Late Friday evening, Kevin McCarthy was elected as speaker of the U.S. House of Representatives in the 15th round of voting, bringing a grueling week of negotiations with critics in his own party to a close.
While a total of 21 Republicans had voted against McCarthy throughout the week, the California congressman had pared that number down to six by the 13th ballot. On the 15th, all six voted “present,” lowering the threshold for victory and pushing McCarthy over the finish line.
The eleventh-hour concessions McCarthy made to the conservative holdouts could transform the way the House operates as the 118th Congress begins its work next week.
The splashiest detail of the stalemate-breaking framework was a promise to place three members of the party’s conservative wing on the powerful House Rules Committee. The committee, nicknamed the “traffic cop of Congress,” controls the rules under which bills are introduced to the floor and controls the flow of legislation through the body.
Given the Republican Party’s narrow majority, these three seats would give the conservative Republicans substantial leverage over the legislative process, with the option to deadlock business before it even reaches the House floor.
On the subject of committees, McCarthy has also agreed to field a Judiciary subcommittee specially empowered to investigate alleged abuses of power by the federal government, modeled on the Church Committee of the 1970s. The push for a latter-day Church Committee was spearheaded by Rep. Dan Bishop (R-NC), who called the compromise “a victory for the Constitutional rights of all Americans.”
In an interview with The Dallas Express, Wade Miller, executive director of Citizens for Renewing America, explained the subject of the proposed Bishop Committee’s investigations as “domestic intelligence abuses against the American people.”
Miller explained the work ahead as “oversight on steroids,” given that the subcommittee’s narrow focus will mean its members “can really dig in” and “actually put a case together.” A Bishop Committee would be able to investigate any abuse of power or “weaponization of the federal government,” as Bishop himself put it, against American citizens. This mandate would cover virtually any agency, ranging from the FBI to the Department of Education.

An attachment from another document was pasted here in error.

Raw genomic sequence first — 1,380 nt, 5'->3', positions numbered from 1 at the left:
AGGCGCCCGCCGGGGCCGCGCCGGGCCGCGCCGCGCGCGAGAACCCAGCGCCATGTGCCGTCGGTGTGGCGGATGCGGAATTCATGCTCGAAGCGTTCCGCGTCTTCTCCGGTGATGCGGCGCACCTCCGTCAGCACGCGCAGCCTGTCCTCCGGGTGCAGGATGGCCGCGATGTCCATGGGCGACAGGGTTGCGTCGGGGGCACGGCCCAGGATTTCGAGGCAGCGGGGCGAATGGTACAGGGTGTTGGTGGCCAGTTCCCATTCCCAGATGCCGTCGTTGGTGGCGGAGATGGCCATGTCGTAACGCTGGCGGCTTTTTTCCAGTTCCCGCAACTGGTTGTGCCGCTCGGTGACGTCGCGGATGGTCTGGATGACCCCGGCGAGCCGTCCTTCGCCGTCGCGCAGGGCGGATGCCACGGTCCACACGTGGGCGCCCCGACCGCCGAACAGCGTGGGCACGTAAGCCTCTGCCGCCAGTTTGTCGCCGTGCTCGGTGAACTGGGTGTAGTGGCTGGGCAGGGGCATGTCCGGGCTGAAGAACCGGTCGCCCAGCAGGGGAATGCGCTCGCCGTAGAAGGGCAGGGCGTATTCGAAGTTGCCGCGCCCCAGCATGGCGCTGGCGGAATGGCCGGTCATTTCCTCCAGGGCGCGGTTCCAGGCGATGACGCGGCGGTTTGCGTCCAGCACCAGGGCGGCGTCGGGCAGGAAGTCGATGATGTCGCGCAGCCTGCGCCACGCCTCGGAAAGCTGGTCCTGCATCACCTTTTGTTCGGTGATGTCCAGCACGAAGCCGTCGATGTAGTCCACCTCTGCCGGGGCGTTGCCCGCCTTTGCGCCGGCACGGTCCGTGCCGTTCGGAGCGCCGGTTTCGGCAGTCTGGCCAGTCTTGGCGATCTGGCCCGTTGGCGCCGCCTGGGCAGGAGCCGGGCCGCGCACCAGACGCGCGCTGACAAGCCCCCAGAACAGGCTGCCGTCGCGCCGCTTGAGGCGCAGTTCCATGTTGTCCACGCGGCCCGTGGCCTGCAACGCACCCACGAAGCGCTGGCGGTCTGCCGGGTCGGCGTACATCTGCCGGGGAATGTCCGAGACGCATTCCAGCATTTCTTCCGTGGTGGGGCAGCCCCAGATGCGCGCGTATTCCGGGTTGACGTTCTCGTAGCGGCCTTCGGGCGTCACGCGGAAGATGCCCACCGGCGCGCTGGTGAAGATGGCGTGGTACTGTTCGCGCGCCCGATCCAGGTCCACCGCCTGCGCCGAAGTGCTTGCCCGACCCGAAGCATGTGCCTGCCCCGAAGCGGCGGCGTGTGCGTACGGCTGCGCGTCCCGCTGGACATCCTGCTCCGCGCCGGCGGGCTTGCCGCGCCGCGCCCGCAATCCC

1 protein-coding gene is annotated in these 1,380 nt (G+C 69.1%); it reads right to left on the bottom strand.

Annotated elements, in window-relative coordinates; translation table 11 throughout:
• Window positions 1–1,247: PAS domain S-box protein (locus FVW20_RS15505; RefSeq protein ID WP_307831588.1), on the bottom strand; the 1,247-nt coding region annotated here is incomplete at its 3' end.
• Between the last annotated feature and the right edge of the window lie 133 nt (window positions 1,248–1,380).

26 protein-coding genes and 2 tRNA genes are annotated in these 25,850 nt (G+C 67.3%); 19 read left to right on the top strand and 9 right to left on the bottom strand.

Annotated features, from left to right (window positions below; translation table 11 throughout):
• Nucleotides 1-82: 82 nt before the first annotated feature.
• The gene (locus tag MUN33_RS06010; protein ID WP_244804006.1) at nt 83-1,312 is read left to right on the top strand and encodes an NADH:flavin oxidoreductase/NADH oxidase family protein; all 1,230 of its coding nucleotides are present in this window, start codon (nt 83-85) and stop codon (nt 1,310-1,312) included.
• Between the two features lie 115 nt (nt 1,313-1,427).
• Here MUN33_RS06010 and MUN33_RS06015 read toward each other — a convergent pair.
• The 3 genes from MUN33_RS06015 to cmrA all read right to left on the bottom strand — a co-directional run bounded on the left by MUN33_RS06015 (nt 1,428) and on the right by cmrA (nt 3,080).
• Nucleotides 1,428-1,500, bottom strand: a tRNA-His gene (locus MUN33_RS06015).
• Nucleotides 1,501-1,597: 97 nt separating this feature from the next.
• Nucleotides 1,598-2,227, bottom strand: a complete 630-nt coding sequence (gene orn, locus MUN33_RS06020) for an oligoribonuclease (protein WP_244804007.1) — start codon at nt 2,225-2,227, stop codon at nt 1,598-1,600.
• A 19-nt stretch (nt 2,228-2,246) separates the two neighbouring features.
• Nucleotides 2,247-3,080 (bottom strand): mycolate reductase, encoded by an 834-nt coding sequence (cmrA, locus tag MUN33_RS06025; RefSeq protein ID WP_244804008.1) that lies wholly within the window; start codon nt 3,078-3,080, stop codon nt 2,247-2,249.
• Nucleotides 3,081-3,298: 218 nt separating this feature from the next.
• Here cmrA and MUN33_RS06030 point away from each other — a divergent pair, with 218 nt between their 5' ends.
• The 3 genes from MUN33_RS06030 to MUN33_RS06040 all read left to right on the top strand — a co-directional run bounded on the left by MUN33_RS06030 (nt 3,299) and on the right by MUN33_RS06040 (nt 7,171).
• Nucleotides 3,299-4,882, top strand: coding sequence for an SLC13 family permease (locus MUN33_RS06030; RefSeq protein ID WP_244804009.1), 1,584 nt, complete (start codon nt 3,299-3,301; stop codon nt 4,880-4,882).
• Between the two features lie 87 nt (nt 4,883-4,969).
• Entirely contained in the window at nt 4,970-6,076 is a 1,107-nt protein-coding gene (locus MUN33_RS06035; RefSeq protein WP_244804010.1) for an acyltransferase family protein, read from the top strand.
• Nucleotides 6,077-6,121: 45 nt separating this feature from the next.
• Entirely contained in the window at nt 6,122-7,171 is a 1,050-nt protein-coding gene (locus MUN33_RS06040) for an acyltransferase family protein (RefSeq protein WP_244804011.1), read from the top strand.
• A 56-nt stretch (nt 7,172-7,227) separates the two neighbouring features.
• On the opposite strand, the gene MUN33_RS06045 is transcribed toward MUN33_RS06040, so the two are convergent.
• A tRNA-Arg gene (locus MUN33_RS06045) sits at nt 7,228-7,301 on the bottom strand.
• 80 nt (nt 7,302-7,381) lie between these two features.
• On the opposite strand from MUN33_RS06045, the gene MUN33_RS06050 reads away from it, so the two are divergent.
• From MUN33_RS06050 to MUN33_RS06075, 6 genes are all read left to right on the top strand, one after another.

As with the original Church Committee, one potentially powerful tool for a Bishop Committee could be unilateral declassification, without the consent of the executive branch.
Another key area on which McCarthy compromised was budget and appropriations. In a nod back to the fiscally conservative roots of the House Freedom Caucus — many of whose members led the resistance to McCarthy’s speakership — the holdouts forced the new speaker to commit to appropriations at FY22 levels. Among other cuts, this plank will require substantial reconsideration of ballooning defense spending.
McCarthy has also agreed to block any increase in the debt ceiling — a subject that will come up later this year — unless Democrats meet Republican demands on discretionary spending. This concession is likely to force hardball negotiations when the debt ceiling conversation rolls around.
Other tenets of the negotiated framework likely to reignite House debate include a shift away from omnibus spending to individual appropriations bills and the reinstitution of a 72-hour waiting period before voting on a bill after its introduction. This latter provision in particular will give members more time to read through proposed legislation, as well as to draft and introduce amendments.
Miller notes that, on both sides of the aisle, this will open up opportunities for “simple fixes that would make a bill better.”
The crowning achievement of the conservative Republicans, however, will allow any one member to introduce a “motion to vacate,” effectively initiating a no-confidence vote in McCarthy and potentially ousting him from the speakership.
Matt Gaetz (R-FL), who emerged as the leader of the anti-McCarthy forces over the course of the week, touted the negotiated rules package as “exquisite” on Saturday.
While “from a rhetorical perspective” the speakership is “still very strong,” according to Miller, the compromise McCarthy reached to secure the office amounts to a massive transfer of power back to rank-and-file members — both Republican and Democrat. This could mean not just a weaker speakership but a loosened party grip over representatives and much more lively debate between and within parties.
“The entire way that the House floor is going to operate is going to be entirely transformational,” Miller said.